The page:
”Those who say that a continental government of Africa is illusory are deceiving themselves. They ignore the lessons of history. If the United States of America could do it, if the Soviet Union could do it, if India could do it, why not Africa?” [Dr Kwame Nkrumah].
Accra, May 27, GNA – As has become the tradition now, Ghana and the rest of Africa observed another anniversary of the birth of the African Union (AU) on Wednesday May 25 with formal ceremonies, speeches and verbal commitments to the unity and integration of the Continent. One can predict with a hundred percent certainty, however, that in the next week or two, all those fiery speeches and nostalgic pronouncements, like New Year resolutions, will recede into the dustbins of time and remain there forgotten until next year’s anniversary catches up with us again.
It is a huge contrast when our present lack-lustre attitude is pitched against the hope and euphoria that swept across the African continent, as well as among well-wishers and people of African descent throughout the world, when the birth of the AU was announced in Durban on July 9, 2002. To a large extent, the event was regarded as the Pan-Africanist dream come alive and a virtual reawakening to end Africa’s nightmarish paradox of poverty and underdevelopment in the midst of plenty. But the realisation of that dream would depend on how long the momentum can be sustained in the midst of enormous challenges.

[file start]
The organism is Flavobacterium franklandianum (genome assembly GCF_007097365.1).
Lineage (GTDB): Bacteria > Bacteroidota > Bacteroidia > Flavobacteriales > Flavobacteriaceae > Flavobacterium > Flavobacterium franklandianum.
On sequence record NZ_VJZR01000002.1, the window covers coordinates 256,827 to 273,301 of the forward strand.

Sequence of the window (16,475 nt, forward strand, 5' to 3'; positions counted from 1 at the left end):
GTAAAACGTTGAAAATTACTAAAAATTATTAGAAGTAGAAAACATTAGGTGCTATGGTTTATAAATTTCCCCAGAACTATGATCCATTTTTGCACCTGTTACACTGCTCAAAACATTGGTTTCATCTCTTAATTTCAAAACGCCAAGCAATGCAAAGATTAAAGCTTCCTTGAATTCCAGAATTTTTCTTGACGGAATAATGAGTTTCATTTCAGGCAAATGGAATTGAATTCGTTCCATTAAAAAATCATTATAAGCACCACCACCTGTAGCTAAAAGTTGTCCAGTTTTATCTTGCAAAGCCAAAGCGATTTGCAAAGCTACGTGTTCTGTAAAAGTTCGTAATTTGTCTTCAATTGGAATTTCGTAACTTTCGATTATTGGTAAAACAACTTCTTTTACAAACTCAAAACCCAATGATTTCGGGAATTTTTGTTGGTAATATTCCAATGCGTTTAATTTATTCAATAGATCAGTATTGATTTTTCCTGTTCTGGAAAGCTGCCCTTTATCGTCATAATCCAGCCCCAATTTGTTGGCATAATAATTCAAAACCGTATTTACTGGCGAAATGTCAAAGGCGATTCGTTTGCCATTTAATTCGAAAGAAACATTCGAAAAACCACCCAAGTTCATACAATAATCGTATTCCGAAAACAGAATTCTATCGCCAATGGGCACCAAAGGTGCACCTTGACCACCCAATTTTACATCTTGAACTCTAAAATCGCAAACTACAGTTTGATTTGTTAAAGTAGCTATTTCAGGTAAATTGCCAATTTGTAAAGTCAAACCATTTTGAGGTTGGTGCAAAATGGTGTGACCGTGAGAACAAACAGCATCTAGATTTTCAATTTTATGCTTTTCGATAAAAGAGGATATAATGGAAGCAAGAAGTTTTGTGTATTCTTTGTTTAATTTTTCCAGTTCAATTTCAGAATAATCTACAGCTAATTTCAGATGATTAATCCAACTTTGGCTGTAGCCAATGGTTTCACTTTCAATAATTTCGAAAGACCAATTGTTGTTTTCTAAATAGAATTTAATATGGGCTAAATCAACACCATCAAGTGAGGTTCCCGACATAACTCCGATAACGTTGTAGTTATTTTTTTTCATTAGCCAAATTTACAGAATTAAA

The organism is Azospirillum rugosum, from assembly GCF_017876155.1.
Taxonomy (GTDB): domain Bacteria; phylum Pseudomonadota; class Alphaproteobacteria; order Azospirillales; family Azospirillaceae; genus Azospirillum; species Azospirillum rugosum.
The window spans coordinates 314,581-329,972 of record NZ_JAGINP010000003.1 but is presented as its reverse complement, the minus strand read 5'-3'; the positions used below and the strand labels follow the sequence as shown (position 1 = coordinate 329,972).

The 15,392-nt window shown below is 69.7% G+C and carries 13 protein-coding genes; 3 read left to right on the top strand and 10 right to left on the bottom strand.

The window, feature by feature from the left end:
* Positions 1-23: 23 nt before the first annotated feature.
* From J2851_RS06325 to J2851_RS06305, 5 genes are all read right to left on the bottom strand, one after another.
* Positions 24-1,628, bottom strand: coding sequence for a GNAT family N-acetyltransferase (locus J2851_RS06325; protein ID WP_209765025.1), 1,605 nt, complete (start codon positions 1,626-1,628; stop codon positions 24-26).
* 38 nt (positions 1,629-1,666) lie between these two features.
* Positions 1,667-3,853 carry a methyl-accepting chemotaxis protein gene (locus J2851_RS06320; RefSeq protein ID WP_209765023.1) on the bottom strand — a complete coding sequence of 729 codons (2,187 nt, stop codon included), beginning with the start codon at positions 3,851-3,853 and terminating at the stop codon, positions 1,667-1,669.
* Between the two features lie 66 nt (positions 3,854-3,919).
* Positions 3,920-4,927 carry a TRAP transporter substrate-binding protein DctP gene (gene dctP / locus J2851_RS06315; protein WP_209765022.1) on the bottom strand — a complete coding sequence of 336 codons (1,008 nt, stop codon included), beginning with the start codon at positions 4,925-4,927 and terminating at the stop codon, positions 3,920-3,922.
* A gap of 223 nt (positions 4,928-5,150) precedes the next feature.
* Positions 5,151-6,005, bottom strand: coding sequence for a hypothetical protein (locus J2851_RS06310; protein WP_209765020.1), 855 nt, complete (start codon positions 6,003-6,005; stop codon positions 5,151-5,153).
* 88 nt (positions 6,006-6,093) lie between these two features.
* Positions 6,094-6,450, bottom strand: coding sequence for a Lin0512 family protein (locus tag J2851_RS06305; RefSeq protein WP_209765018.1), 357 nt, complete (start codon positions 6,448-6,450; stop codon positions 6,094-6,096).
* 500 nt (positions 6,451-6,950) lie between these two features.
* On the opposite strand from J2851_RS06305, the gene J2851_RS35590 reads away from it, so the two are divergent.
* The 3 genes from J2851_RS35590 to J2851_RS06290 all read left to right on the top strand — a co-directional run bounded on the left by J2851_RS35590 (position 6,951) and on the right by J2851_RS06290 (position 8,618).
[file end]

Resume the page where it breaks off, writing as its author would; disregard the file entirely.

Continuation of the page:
The AU is yet to make its presence felt on the continent in concrete terms since its inauguration. Now, almost one and a half decades into the Union’s existence, a vast majority of Africa’s population is yet to have an appreciable knowledge about the AU and to feel its impact in their everyday lives. Obviously, the urgency that moved the founding fathers of the OAU into action seems to have eluded the present generation of the Continent’s leaders who have resorted to lip service and half-hearted gestures of commitment – apparently unsure as to which end to hold on to and which to let go. But the path is a clear and straightforward one:
“As I have said time and time again, the salvation of Africa lies in Unity. Only a Union Government can safeguard the hard-won freedom of the various African States. Africa is rich, its resources are vast and yet African States are poor. It is only in a Union Government that we can find the capital to develop the immense economic resources of Africa …. Only a unified economic planning for development can give Africa the economic security essential for the prosperity and wellbeing of all its peoples”.
That was Osagyefo Dr Kwame Nkrumah, Ghana’s first post-independence President, in his broadcast to the nation on May 24, 1964 to commemorate the first anniversary of the signing in Addis Ababa, of the historic Charter of the Organization of African Unity, now African Union (AU).
It is instructive to note that Nkrumah’s clarion call ‘Africa Must Unite’ clearly articulates his vision and provides solid philosophical justification for that quest as well. By that slogan, he had set his sights beyond the mere winning of political independence in African countries. The discourse of freedom he engaged in meant much more than the mere overthrow of colonialism or the demise of apartheid. To him, freedom from colonial subjugation was one small part of a much larger idea of freedom – that of Africa’s economic emancipation.